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Title: Journal of Cornelia Phillips Spencer, October 14, 1865 (In Which She Writes About the Difficulties the University Faces) : Electronic Edition.
Author: Spencer, Cornelia Phillips, 1825-1908
Funding from the University Library, University of North Carolina at Chapel Hill supported the electronic publication of this title.
Text transcribed by Bari Helms
Images scanned by Caitlin R. Donnelly
Text encoded by Caitlin R. Donnelly
First Edition, 2007
Size of electronic edition: ca. 12K
Publisher: The University Library, University of North Carolina at Chapel Hill
Chapel Hill, North Carolina
2007
© This work is the property of the University of North Carolina at Chapel Hill. It may be used freely by individuals for research, teaching and personal use as long as this statement of availability is included in the text
The electronic edition is a part of the University of North Carolina at Chapel Hill digital library, Documenting the American South.
Languages used in the text: English
Revision history:
2007-05-29, Caitlin R. Donnelly finished TEI/XML encoding.
Source(s):
Title of collection: Cornelia Phillips Spencer Papers (#683), Southern Historical Collection, University of North Carolina at Chapel Hill
Title of document: Journal of Cornelia Phillips Spencer, October 14, 1865 (In Which She Writes About the Difficulties the University Faces)
Author: [Spencer, Cornelia Phillips, 1825-1908]
Description: 1 page, 1 page image
Note: Call number 683 (Southern Historical Collection, University of North Carolina at Chapel Hill)
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Journal of Cornelia Phillips Spencer , October 14, 1865 (In Which She Writes About the Difficulties the University Faces)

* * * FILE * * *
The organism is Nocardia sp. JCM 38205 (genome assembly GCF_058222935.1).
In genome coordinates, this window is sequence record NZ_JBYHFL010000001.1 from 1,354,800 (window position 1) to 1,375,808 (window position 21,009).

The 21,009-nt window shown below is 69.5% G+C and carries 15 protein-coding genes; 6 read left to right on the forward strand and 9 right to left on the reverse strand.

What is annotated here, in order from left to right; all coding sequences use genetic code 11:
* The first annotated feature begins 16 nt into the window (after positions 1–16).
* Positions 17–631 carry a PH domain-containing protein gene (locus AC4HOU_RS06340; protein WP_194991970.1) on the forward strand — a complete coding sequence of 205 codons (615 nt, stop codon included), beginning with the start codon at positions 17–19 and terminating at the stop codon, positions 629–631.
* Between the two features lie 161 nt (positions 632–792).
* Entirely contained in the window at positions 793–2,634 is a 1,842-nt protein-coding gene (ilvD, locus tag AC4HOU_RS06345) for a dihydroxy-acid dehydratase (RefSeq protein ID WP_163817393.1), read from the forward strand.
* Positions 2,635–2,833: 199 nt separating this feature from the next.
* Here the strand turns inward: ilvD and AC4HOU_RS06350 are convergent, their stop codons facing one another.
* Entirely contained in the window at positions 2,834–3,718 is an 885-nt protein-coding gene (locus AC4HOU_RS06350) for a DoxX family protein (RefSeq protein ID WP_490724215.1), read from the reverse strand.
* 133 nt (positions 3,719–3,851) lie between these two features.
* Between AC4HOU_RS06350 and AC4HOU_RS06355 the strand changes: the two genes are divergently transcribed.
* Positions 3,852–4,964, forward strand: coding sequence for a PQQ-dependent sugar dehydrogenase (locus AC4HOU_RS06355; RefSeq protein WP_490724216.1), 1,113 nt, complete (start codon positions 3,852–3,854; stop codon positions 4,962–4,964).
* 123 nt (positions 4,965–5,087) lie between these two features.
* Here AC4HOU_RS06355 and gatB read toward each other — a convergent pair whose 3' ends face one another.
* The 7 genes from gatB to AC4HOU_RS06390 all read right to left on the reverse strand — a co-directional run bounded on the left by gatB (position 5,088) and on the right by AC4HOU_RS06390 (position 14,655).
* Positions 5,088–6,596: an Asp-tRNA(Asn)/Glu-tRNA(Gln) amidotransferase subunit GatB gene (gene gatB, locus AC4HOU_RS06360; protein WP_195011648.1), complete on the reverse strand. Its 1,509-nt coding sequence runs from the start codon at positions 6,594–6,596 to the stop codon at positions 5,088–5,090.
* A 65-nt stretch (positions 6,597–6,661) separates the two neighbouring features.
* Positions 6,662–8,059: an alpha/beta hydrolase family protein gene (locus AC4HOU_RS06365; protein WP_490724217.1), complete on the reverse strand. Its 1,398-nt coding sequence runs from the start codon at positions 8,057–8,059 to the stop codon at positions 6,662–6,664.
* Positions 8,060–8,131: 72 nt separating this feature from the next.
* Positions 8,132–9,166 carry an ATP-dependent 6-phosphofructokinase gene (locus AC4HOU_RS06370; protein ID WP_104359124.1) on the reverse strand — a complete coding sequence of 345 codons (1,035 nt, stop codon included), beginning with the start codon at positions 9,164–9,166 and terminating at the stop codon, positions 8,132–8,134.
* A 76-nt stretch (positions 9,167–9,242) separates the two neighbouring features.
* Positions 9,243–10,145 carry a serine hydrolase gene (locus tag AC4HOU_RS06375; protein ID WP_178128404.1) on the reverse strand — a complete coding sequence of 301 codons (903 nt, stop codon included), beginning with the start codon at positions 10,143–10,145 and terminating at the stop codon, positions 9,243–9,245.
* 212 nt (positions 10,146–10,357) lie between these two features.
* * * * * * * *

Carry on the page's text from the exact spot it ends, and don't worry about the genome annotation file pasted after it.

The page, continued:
Spencer, Cornelia Phillips, 1825-1908



Page [91]
Oct 14
Gov Swain returned from the North yesterday & came over to see me this morning. I enjoy his visits so very much; they seem to be made out of pure kindness to me. His impressions of President Johnson are even more favorable than on his first visit to Washington. He says he looks every inch the President. His account of Mr Edney "Electrician" — & of Mrs Carson — daughter of James Pettigrew of Charleston are very interesting. The Gov is the greatest man I know for coincidences. He is all the time meeting with something in some way connected with the past, & affording a fine peg to hand a story or narration upon.
The Gov effected nothing for the University. Moneyed men in New York were unwilling to lend upon landed estate out of their own State. Even then they demand 12 pr ct. The prospects are dark for us. There seems to be by all accounts an ill feeling towards the Uni in some parts of the State on acct of alleged Yankee proclivities among the faculty. Elly Swain's marriage has helped this along no doubt.
We have rain to day for the first time since July! Gov brought me some Northern papers. Pa has an Historical Almanac of the Pres. Ch. From these & from a few of our own revived Southern ch. papers I find the greatest bitterness still exists in the Chs. While the politicians are trying to heal up matters & make friends — the churches are exhibiting the utmost intolerance & bitterness towards Southerners. How painful & humiliating a fact. The Pres'n. ch. especially.
The Episcopalians are having their Triennial Con. now. Delegates from N.C. & Texas have joined them and are received with all kindliness & christain feeling. The other Southern Bishops have not yet "come round."